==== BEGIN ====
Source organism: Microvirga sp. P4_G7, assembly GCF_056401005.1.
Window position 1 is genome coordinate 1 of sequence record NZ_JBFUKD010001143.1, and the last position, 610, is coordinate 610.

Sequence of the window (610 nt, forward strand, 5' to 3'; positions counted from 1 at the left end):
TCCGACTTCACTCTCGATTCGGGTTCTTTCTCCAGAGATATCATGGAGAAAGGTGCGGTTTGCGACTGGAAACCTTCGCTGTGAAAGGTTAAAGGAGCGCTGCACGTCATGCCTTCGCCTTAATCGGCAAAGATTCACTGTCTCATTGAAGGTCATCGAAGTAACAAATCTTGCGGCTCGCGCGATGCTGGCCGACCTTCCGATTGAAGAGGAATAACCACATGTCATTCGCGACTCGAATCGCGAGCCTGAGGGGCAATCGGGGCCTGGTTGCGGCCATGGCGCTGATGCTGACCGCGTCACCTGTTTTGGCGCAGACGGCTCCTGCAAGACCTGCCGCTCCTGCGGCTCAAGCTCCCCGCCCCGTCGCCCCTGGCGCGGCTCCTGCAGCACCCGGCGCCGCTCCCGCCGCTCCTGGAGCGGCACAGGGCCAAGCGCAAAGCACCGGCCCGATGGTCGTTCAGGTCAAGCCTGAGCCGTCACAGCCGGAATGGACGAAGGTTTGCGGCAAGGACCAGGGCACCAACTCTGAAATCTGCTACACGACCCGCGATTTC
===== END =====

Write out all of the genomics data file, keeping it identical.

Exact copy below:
Source organism: Microvirga sp. P4_G7, assembly GCF_056401005.1.
Window position 1 is genome coordinate 1 of sequence record NZ_JBFUKD010001143.1, and the last position, 610, is coordinate 610.

Sequence of the window (610 nt, forward strand, 5' to 3'; positions counted from 1 at the left end):
TCCGACTTCACTCTCGATTCGGGTTCTTTCTCCAGAGATATCATGGAGAAAGGTGCGGTTTGCGACTGGAAACCTTCGCTGTGAAAGGTTAAAGGAGCGCTGCACGTCATGCCTTCGCCTTAATCGGCAAAGATTCACTGTCTCATTGAAGGTCATCGAAGTAACAAATCTTGCGGCTCGCGCGATGCTGGCCGACCTTCCGATTGAAGAGGAATAACCACATGTCATTCGCGACTCGAATCGCGAGCCTGAGGGGCAATCGGGGCCTGGTTGCGGCCATGGCGCTGATGCTGACCGCGTCACCTGTTTTGGCGCAGACGGCTCCTGCAAGACCTGCCGCTCCTGCGGCTCAAGCTCCCCGCCCCGTCGCCCCTGGCGCGGCTCCTGCAGCACCCGGCGCCGCTCCCGCCGCTCCTGGAGCGGCACAGGGCCAAGCGCAAAGCACCGGCCCGATGGTCGTTCAGGTCAAGCCTGAGCCGTCACAGCCGGAATGGACGAAGGTTTGCGGCAAGGACCAGGGCACCAACTCTGAAATCTGCTACACGACCCGCGATTTC